Two jobs


#1

Is it possible to have two jobs legally?

I have heard that at least in the case of English teaching, you are not legally allowed to work for anyone other than the school that issued you the work permit. You can’t have two work permits can you? Is there some way around this? I like having two jobs.

Bri


#2

I don’t think so. You can only be issued with one work permit, unless you are married to an ROC national.

However maybe it would be a good thing if the government changed the law.

At the moment how many people are working illegally with a second job, and how much money are the goverment not recieving in tax because of this.

If I was to teach at more than one school, as many teachers do, then the school and you would have more security in the matter, making for a better work environment.

Also it would remove the vaccum in Taiwan for good teachers, if the person was only allowed to recieve a second work permit based on a reference from the its first school, or someother measure like that. Basically only giving “good” teachers the ability to apply for a second work permit. This could also be applied to office jobs. A common trend at the moment is that jobs in companies are offered in most circumstances to foreigners because only a foreigner can perform/do the tasks of the job… language ability etc.

I am unsure of the logic behind the one work permit. I don’t think foreigners would be taking job oppotunities from ROC nationals by having two work permits.


#3

The law says:

Employment Services Act. Promulgated on May 8, 1992.

Chapter 5
The Recruitment and Supervision of Foreign Persons

Article 53

An employer shall not behave in the following manners:

Employ or continuously give employment to foreign persons without permission, or when the permission has been invalidated,

Employ foreign persons under his own name to work for other people,

Employ or continuously give employment to foreign persons for whom others have applied for work permits,
Assign foreign persons to engage in work other than that denoted in the permit.

Article 54

In case any of the following conditions prevail, the foreign person’s work permit shall be partially or completely revoked:

Working for an employer not certified in the work permit,

Engaging in work not mentioned in the work permit,

The existence of any of the situations specified in Article 52,
Refusal to have regular physical check-ups during the period of employment, or if the physical and/or mental competence of the employee is inadequate for the work assigned, or if the employee suffers from an infectious disease stipulated by act or death.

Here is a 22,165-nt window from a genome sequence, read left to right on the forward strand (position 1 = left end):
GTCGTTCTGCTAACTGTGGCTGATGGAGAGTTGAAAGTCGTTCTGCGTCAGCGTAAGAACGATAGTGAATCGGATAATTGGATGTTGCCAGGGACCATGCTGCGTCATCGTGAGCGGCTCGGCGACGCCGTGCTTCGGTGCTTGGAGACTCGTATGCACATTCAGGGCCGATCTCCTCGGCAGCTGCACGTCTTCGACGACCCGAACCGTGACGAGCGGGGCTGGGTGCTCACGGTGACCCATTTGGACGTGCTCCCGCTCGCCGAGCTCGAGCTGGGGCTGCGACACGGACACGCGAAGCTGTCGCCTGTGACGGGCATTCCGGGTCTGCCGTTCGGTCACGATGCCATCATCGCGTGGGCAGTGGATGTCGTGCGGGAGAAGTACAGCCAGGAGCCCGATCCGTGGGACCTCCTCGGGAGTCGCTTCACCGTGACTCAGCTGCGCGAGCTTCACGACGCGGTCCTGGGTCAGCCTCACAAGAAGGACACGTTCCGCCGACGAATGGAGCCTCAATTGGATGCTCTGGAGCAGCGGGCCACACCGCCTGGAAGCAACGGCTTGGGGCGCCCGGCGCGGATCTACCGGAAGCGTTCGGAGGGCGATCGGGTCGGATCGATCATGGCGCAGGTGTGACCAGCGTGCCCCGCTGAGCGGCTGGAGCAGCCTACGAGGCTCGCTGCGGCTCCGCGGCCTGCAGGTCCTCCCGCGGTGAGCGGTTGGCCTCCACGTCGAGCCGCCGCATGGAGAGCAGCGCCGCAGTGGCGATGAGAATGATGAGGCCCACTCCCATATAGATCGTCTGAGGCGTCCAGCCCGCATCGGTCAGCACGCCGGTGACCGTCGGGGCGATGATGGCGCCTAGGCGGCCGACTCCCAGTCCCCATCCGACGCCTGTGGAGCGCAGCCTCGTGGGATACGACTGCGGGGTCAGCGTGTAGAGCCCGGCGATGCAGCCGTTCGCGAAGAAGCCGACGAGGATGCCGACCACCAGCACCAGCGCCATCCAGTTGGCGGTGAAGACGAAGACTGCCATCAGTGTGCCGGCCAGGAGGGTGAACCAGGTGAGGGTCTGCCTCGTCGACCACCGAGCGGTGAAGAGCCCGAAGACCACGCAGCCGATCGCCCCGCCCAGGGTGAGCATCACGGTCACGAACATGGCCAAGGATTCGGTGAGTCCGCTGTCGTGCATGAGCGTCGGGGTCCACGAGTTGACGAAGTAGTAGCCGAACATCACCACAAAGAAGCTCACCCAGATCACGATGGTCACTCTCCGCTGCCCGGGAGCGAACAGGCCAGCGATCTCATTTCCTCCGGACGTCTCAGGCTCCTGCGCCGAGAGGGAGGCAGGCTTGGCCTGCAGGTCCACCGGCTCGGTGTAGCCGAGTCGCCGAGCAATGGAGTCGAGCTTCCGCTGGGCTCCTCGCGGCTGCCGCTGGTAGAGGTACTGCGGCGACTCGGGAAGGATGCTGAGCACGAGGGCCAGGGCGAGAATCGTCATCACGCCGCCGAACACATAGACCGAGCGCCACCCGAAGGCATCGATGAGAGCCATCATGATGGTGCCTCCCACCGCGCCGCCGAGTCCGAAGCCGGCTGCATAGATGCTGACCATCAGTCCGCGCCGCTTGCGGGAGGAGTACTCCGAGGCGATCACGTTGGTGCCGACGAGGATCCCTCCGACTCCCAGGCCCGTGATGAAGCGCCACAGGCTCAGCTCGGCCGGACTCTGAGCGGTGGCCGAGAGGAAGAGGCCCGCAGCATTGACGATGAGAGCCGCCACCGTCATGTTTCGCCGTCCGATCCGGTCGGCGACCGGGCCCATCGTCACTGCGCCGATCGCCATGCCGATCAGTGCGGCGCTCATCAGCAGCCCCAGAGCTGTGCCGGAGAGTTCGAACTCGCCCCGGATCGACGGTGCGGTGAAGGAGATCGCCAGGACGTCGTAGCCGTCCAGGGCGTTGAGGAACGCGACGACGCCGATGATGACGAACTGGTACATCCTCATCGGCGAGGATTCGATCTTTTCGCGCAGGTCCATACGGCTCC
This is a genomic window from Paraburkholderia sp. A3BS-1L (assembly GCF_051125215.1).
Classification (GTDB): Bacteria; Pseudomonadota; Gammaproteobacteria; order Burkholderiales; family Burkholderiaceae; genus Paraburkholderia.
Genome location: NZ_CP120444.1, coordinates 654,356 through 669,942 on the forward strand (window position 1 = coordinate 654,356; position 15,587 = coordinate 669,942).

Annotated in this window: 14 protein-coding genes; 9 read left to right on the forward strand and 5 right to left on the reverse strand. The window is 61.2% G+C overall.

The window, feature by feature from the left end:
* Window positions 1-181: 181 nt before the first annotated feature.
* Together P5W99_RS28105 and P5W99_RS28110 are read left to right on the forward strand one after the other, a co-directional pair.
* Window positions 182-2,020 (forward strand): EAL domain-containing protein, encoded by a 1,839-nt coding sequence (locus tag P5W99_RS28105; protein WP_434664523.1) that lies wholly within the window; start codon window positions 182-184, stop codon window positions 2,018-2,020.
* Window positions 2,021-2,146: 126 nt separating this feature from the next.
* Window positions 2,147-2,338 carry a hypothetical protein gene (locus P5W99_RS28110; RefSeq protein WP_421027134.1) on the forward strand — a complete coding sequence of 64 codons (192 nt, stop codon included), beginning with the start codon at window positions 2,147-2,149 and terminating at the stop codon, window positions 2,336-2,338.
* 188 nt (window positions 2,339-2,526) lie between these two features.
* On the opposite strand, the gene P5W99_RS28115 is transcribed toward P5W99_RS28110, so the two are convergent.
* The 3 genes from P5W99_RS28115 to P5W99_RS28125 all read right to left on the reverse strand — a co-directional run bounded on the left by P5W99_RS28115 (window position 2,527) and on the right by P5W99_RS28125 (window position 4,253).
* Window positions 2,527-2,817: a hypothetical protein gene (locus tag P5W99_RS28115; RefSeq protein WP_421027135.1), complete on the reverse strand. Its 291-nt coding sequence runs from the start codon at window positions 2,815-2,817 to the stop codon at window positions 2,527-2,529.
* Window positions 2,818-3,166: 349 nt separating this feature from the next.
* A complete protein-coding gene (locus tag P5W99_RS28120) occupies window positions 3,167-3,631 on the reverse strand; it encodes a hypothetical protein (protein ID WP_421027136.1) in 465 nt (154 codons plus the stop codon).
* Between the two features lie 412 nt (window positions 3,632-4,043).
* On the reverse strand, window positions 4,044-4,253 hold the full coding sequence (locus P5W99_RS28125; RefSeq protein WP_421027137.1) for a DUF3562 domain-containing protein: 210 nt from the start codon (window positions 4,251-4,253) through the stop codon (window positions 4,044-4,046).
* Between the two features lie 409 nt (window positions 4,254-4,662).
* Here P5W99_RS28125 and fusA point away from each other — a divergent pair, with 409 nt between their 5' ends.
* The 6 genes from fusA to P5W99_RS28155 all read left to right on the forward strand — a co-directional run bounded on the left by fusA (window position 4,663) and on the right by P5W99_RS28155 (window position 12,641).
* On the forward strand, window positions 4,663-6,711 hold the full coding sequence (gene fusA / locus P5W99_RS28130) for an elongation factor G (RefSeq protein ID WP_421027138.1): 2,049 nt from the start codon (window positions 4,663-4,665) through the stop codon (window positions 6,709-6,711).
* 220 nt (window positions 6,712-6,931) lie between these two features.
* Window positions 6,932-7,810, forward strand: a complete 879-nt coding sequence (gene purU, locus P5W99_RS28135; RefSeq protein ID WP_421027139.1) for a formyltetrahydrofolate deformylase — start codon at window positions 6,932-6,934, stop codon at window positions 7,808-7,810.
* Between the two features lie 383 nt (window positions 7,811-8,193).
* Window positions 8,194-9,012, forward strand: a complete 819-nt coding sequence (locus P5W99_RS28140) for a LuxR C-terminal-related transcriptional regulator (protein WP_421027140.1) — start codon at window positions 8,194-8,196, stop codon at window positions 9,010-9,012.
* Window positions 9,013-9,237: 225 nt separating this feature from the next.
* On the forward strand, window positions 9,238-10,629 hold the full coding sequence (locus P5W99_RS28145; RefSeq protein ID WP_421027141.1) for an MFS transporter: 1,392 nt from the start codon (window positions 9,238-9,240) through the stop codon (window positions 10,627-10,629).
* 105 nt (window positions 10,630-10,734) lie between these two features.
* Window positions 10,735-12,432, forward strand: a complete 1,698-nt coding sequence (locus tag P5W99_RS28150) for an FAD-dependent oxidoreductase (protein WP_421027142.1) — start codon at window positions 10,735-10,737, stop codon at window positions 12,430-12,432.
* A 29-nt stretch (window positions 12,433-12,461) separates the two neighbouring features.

Violation of the demands prescribed in accordance with paragraph 2 of Article 44, Article 45, Article 46, or paragraph 1 of Article 47, causing serious consequences,
Violation of other laws or regulations of the Republic of China, causing serious consequences.

Any foreign person whose work permit has been revoked as denoted in the previous paragraph, shall be compelled to leave the country immediately and shall not be allowed to seek work in the Republic of China.


So in short, you can only have one work permit, and only work for one employer.


Regards
John
taiwanteacher.bizland.com
taiwan_teacher@hotmail.com
Kaohsiung


#4

I would confirm John’s analysis, with the obvious exception of those foreigners married to local citizens whose employers are applying for work permits via ESA Article 48.

I also hear that there are new regulations being drafted which would greatly increase the monetary fines for (1) employing foreigners illegally, or (2) working illegally. Hence the often-heard recommendation to STAY LEGAL seems very good advice to follow.


#5

I have to agree with Mad Max. The logic for not allowing more than one job seems a bit odd. The government could make more tax money from those who would prefer to be legal but are offered no option of they want more work. My guess is that it’s so the employers can keep the employees at their mercy.

Bri